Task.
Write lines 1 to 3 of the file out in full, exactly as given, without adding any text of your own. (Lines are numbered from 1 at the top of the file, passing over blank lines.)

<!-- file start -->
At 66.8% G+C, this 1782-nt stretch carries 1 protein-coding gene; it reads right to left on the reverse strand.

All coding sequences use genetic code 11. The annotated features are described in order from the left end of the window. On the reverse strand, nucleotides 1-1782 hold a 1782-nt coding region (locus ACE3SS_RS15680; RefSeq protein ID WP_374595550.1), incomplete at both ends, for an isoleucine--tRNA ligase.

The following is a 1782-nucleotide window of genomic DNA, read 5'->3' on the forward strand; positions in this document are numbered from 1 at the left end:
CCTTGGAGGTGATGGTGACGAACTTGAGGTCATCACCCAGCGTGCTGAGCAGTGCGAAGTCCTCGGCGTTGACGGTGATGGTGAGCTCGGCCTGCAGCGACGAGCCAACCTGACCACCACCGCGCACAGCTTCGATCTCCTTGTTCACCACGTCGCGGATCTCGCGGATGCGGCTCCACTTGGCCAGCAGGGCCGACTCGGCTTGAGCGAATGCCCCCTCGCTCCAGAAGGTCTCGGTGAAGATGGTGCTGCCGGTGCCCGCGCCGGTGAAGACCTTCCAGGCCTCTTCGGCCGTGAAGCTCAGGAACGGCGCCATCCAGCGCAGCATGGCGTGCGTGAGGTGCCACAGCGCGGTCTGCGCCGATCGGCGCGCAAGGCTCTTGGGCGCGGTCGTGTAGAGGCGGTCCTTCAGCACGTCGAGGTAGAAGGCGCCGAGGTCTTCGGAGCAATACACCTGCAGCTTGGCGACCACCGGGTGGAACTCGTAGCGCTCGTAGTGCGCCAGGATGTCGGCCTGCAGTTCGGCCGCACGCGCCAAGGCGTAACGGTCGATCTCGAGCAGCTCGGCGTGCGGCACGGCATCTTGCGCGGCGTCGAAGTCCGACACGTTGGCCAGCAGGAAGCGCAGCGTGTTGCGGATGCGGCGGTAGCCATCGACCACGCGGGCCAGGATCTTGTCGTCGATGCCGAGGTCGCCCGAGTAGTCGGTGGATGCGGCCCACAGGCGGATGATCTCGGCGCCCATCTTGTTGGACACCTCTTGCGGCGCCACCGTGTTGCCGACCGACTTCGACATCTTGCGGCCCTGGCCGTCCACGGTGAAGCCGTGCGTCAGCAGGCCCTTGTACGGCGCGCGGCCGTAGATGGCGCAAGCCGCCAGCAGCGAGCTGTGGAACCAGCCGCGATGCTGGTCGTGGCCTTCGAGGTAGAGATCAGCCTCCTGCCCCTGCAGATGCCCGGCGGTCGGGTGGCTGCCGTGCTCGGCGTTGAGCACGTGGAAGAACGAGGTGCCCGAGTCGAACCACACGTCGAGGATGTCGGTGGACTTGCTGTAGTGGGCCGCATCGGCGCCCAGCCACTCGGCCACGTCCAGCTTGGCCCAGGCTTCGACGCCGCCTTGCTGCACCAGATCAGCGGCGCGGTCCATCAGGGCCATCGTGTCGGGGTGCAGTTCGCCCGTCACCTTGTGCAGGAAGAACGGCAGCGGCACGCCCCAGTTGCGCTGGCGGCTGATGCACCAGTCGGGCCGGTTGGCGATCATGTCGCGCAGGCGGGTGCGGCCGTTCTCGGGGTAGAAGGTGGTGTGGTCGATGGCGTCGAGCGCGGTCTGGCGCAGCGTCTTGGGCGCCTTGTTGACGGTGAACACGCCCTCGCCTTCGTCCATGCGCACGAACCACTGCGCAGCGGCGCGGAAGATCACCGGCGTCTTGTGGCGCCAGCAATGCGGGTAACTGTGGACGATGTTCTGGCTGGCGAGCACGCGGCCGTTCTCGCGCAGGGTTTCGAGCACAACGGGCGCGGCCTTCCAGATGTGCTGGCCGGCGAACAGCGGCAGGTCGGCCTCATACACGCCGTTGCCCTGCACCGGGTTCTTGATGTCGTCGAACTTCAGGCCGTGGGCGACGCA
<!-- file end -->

At 66.8% G+C, this 1782-nt stretch carries 1 protein-coding gene; it reads right to left on the reverse strand.

All coding sequences use genetic code 11. The annotated features are described in order from the left end of the window. On the reverse strand, nucleotides 1-1782 hold a 1782-nt coding region (locus ACE3SS_RS15680; RefSeq protein ID WP_374595550.1), incomplete at both ends, for an isoleucine--tRNA ligase.

The following is a 1782-nucleotide window of genomic DNA, read 5'->3' on the forward strand; positions in this document are numbered from 1 at the left end: